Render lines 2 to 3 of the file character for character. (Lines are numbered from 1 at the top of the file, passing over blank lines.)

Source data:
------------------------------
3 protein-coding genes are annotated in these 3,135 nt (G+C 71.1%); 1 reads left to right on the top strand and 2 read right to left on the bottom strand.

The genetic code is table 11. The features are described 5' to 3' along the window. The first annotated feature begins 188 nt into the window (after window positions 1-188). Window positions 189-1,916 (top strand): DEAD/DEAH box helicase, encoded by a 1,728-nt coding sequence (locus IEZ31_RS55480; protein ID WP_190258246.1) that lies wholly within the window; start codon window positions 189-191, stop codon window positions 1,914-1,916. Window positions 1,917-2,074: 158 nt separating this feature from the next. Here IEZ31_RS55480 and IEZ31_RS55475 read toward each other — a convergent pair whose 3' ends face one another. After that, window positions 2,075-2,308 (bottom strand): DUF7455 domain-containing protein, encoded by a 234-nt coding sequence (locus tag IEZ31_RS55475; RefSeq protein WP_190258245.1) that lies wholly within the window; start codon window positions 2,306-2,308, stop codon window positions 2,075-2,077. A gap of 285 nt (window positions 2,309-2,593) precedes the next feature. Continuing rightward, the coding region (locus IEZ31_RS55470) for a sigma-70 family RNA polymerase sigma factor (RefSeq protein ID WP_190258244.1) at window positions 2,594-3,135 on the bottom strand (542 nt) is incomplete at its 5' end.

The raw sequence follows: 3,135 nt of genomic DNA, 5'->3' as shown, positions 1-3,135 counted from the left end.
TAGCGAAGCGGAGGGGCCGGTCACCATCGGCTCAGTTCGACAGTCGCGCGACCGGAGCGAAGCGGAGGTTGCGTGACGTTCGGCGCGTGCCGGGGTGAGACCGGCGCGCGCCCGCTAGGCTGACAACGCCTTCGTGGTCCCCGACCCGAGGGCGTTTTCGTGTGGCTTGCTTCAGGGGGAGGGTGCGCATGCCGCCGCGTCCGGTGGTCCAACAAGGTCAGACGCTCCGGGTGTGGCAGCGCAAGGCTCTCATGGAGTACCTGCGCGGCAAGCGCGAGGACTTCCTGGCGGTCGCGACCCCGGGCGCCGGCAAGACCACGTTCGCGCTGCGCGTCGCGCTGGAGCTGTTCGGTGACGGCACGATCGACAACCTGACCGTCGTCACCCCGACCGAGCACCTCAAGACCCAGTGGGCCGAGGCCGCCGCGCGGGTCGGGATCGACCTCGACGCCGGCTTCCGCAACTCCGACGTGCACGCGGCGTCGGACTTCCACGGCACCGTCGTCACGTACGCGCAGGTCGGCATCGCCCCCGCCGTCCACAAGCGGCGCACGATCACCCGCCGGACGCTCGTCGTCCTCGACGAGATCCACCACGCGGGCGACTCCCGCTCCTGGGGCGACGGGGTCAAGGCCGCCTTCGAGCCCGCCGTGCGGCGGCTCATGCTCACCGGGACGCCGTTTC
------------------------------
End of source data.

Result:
The genetic code is table 11. The features are described 5' to 3' along the window. The first annotated feature begins 188 nt into the window (after window positions 1-188). Window positions 189-1,916 (top strand): DEAD/DEAH box helicase, encoded by a 1,728-nt coding sequence (locus IEZ31_RS55480; protein ID WP_190258246.1) that lies wholly within the window; start codon window positions 189-191, stop codon window positions 1,914-1,916. Window positions 1,917-2,074: 158 nt separating this feature from the next. Here IEZ31_RS55480 and IEZ31_RS55475 read toward each other — a convergent pair whose 3' ends face one another. After that, window positions 2,075-2,308 (bottom strand): DUF7455 domain-containing protein, encoded by a 234-nt coding sequence (locus tag IEZ31_RS55475; RefSeq protein WP_190258245.1) that lies wholly within the window; start codon window positions 2,306-2,308, stop codon window positions 2,075-2,077. A gap of 285 nt (window positions 2,309-2,593) precedes the next feature. Continuing rightward, the coding region (locus IEZ31_RS55470) for a sigma-70 family RNA polymerase sigma factor (RefSeq protein ID WP_190258244.1) at window positions 2,594-3,135 on the bottom strand (542 nt) is incomplete at its 5' end.

The raw sequence follows: 3,135 nt of genomic DNA, 5'->3' as shown, positions 1-3,135 counted from the left end.